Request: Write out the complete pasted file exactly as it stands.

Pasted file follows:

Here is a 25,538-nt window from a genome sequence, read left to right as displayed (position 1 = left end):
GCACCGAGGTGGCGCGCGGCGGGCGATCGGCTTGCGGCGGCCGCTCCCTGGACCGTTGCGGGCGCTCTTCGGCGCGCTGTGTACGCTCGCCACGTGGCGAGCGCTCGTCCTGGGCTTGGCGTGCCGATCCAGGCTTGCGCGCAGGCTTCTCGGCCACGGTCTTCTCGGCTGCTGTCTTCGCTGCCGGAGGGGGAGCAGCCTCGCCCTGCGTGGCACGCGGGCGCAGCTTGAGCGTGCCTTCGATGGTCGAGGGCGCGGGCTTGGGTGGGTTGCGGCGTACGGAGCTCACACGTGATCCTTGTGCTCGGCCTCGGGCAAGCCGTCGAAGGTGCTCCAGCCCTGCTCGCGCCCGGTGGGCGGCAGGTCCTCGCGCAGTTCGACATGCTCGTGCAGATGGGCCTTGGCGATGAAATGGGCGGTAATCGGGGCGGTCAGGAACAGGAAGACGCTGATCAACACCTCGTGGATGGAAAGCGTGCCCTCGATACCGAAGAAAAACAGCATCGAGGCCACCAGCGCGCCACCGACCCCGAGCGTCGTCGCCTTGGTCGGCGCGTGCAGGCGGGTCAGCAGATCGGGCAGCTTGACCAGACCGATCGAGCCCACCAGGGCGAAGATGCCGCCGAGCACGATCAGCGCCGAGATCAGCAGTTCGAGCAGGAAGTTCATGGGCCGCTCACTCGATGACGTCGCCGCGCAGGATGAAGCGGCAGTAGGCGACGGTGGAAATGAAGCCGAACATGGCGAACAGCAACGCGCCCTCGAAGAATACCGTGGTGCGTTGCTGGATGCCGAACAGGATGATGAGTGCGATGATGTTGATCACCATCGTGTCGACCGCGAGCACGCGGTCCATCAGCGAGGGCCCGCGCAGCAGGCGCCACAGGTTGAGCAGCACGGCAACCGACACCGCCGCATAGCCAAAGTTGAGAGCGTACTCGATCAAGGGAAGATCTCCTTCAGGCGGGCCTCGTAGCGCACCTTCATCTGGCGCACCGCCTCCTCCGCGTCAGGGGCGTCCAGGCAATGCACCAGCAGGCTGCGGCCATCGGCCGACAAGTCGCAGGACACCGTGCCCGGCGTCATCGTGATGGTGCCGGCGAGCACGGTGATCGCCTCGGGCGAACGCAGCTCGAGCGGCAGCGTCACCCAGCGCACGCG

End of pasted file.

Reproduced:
Here is a 25,538-nt window from a genome sequence, read left to right as displayed (position 1 = left end):
GCACCGAGGTGGCGCGCGGCGGGCGATCGGCTTGCGGCGGCCGCTCCCTGGACCGTTGCGGGCGCTCTTCGGCGCGCTGTGTACGCTCGCCACGTGGCGAGCGCTCGTCCTGGGCTTGGCGTGCCGATCCAGGCTTGCGCGCAGGCTTCTCGGCCACGGTCTTCTCGGCTGCTGTCTTCGCTGCCGGAGGGGGAGCAGCCTCGCCCTGCGTGGCACGCGGGCGCAGCTTGAGCGTGCCTTCGATGGTCGAGGGCGCGGGCTTGGGTGGGTTGCGGCGTACGGAGCTCACACGTGATCCTTGTGCTCGGCCTCGGGCAAGCCGTCGAAGGTGCTCCAGCCCTGCTCGCGCCCGGTGGGCGGCAGGTCCTCGCGCAGTTCGACATGCTCGTGCAGATGGGCCTTGGCGATGAAATGGGCGGTAATCGGGGCGGTCAGGAACAGGAAGACGCTGATCAACACCTCGTGGATGGAAAGCGTGCCCTCGATACCGAAGAAAAACAGCATCGAGGCCACCAGCGCGCCACCGACCCCGAGCGTCGTCGCCTTGGTCGGCGCGTGCAGGCGGGTCAGCAGATCGGGCAGCTTGACCAGACCGATCGAGCCCACCAGGGCGAAGATGCCGCCGAGCACGATCAGCGCCGAGATCAGCAGTTCGAGCAGGAAGTTCATGGGCCGCTCACTCGATGACGTCGCCGCGCAGGATGAAGCGGCAGTAGGCGACGGTGGAAATGAAGCCGAACATGGCGAACAGCAACGCGCCCTCGAAGAATACCGTGGTGCGTTGCTGGATGCCGAACAGGATGATGAGTGCGATGATGTTGATCACCATCGTGTCGACCGCGAGCACGCGGTCCATCAGCGAGGGCCCGCGCAGCAGGCGCCACAGGTTGAGCAGCACGGCAACCGACACCGCCGCATAGCCAAAGTTGAGAGCGTACTCGATCAAGGGAAGATCTCCTTCAGGCGGGCCTCGTAGCGCACCTTCATCTGGCGCACCGCCTCCTCCGCGTCAGGGGCGTCCAGGCAATGCACCAGCAGGCTGCGGCCATCGGCCGACAAGTCGCAGGACACCGTGCCCGGCGTCATCGTGATGGTGCCGGCGAGCACGGTGATCGCCTCGGGCGAACGCAGCTCGAGCGGCAGCGTCACCCAGCGCACGCG